When I moved to Raritan Township (I always call it Flemington on air since that’s our mailing address), I did it because we had a fourth child on the way and five-bedroom houses elsewhere were just too expensive. Plus the neighborhood was beautiful and the commute to work was reasonable. It checked all the boxes.

I didn’t move there for the wildlife.

Yes, I knew there would be some. Our property backs right up to some woods.

The previous owners told me how I would see deer. Being a Hunterdon County rookie, I didn’t know that meant I would see 20 or 30 deer at a time up and down our whole street.

And I even thought there could be an outside chance of seeing a bear. After all, a caller once told me he saw one standing right on 202 in front of Northlandz. I still haven’t seen one, though.

But what I never thought about was coyotes.

Most of us don’t think about them but New Jersey is lousy with them. According to a Rutgers report, 96% of New Jersey land has coyotes. They are just so elusive that we tend to never know they are there. They’re probably watching us when we don’t even realize it.

All this to say during the show yesterday I received a text from my next-door neighbor. He let me know that he saw three coyotes right at the woodline in his backyard. Now he’s a solid, sensible guy and he wasn’t afraid of them but he knows we have two small boys, not to mention an even smaller dog that would make a nice appetizer for a coyote.

Grand Junction
Grand Junction

We’ve definitely heard them before so I knew they were out there somewhere. Heard their distinctive yipping and howling in the woods. And my dog Finn had every hair on his body stand up one night in the tree-lined darkness of our yard when he must have known they were lurking.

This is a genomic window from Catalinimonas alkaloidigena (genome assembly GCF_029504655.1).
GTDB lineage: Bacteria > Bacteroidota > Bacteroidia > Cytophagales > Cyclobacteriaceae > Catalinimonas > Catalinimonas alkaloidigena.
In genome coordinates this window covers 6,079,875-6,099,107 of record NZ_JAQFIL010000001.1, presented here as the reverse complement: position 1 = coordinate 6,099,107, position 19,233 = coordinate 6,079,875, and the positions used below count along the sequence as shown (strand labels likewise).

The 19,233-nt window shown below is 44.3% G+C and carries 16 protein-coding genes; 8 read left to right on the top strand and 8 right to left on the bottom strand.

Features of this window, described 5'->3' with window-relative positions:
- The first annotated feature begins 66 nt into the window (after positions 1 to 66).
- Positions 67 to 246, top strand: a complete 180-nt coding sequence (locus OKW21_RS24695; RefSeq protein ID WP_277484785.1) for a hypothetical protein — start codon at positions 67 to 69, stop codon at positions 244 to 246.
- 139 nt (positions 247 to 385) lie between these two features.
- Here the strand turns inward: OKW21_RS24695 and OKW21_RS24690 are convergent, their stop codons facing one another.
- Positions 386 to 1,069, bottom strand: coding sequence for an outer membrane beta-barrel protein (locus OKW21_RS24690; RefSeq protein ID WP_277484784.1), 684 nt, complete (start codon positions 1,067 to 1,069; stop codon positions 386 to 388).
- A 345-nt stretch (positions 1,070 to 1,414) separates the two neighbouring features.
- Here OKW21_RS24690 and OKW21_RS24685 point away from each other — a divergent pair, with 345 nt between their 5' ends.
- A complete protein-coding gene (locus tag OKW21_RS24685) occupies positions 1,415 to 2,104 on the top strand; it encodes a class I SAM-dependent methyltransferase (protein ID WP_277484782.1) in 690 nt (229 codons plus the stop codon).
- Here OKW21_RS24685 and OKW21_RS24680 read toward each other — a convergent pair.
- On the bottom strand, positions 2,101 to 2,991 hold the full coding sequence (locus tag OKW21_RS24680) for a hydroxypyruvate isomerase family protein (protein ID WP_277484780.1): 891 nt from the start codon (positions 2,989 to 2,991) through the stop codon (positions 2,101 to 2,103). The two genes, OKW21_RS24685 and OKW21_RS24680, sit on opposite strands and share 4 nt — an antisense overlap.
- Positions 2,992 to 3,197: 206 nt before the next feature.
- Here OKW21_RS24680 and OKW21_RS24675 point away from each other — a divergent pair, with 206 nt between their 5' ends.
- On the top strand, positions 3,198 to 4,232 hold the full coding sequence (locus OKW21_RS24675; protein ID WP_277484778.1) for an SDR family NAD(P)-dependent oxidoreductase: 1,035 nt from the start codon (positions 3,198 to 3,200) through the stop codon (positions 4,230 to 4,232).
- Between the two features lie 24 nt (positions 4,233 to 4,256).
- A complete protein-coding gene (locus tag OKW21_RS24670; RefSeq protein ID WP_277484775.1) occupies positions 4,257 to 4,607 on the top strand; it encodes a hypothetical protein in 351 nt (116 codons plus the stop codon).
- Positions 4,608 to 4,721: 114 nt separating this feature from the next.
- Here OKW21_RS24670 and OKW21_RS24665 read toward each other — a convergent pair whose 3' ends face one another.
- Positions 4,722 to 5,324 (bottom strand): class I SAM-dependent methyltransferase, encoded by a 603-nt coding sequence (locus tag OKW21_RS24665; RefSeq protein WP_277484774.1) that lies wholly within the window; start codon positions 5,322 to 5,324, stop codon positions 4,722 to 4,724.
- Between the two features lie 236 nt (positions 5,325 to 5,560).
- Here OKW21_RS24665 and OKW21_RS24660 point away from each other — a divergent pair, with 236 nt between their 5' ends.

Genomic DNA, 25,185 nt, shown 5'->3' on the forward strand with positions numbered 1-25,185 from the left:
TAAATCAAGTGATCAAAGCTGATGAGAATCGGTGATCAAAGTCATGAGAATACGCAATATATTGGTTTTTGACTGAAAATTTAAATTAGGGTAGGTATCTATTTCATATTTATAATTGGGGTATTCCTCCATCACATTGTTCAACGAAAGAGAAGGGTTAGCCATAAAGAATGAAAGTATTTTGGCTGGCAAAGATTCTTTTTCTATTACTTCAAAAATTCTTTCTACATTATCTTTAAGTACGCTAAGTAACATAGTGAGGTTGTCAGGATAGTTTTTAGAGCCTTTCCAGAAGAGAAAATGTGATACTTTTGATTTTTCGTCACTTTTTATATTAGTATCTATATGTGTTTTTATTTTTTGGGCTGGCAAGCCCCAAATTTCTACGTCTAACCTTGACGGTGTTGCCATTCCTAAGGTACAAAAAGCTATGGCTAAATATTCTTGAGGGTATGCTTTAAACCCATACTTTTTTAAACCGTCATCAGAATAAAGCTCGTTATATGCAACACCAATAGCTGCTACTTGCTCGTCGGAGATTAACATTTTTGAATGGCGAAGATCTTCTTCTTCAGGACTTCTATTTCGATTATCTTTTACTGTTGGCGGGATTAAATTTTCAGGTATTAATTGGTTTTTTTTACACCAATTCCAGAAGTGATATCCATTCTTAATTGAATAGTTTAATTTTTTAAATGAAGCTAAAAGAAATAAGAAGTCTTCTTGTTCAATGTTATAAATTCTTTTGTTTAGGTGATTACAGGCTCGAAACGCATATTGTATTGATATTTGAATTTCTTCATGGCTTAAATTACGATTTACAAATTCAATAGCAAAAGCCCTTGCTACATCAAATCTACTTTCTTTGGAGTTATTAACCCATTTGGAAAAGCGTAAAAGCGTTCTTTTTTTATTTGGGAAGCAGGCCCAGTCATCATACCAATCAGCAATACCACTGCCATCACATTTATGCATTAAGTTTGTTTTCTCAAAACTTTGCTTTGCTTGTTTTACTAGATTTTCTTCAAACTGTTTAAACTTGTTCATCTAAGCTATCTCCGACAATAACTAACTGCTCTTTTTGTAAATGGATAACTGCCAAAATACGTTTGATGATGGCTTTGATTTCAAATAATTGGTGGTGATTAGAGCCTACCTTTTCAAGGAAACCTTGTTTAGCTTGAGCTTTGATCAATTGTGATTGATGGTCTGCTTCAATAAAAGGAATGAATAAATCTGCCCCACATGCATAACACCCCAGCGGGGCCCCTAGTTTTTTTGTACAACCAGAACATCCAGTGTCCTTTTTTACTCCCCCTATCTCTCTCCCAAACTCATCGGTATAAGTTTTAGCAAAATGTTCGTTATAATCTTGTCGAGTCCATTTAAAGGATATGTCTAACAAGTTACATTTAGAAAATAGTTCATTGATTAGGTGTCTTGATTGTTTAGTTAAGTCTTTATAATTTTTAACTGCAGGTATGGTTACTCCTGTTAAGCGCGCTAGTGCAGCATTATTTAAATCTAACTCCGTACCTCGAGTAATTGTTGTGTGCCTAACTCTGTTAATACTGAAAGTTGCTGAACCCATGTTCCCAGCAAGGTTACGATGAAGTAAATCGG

Once, I even could swear I saw the glowing eyes deep in the woods of what I think was a coyote but I don’t know for sure.

But now I know they were that close to our houses.

In one way it’s kind of cool to know I might see coyotes out in the open like that. Obviously, you don’t want them losing their fear of humans and coming around to dig in trash and then go after your dog.

Of course, I texted my neighbor back saying perhaps he should paint a tunnel on the side of his house and see if they will knock themselves unconscious. Luckily he’s old enough to get a solid Wile E. Coyote joke.

I’ll leave you with some coyote fun facts:

The first coyote sighting to be documented was in 1939 in Hunterdon County. So why should I be surprised they’re at my back door, right?

Coyotes have been reported in 453 New Jersey towns.

Coyotes will eat anything from frogs and voles to raccoons, beavers, and young deer. Or, you know, your small dog. Oh and if meat isn’t available they are crafty enough to eat fruit, nuts and eggs.

They mate in February and March. Is this why my neighbor saw some active ones?

Adult male coyotes can be up to 4 and a half feet long, stand 2 feet tall at the shoulders and weigh 45 pounds.

They can run at 40 mph. You will never, ever outrun a coyote.

If you see a canine shape running and can’t tell if it’s a coyote or a dog, look at the tail. Dogs run with their tails up. Coyotes run with their tails down.

Wile E. Coyote building contraptions to catch Road Runner isn’t far off from coyote intelligence. Coyotes have been known to lure picnickers away from lunches, create diversions, and lure prey into killing distance with creative hunting.

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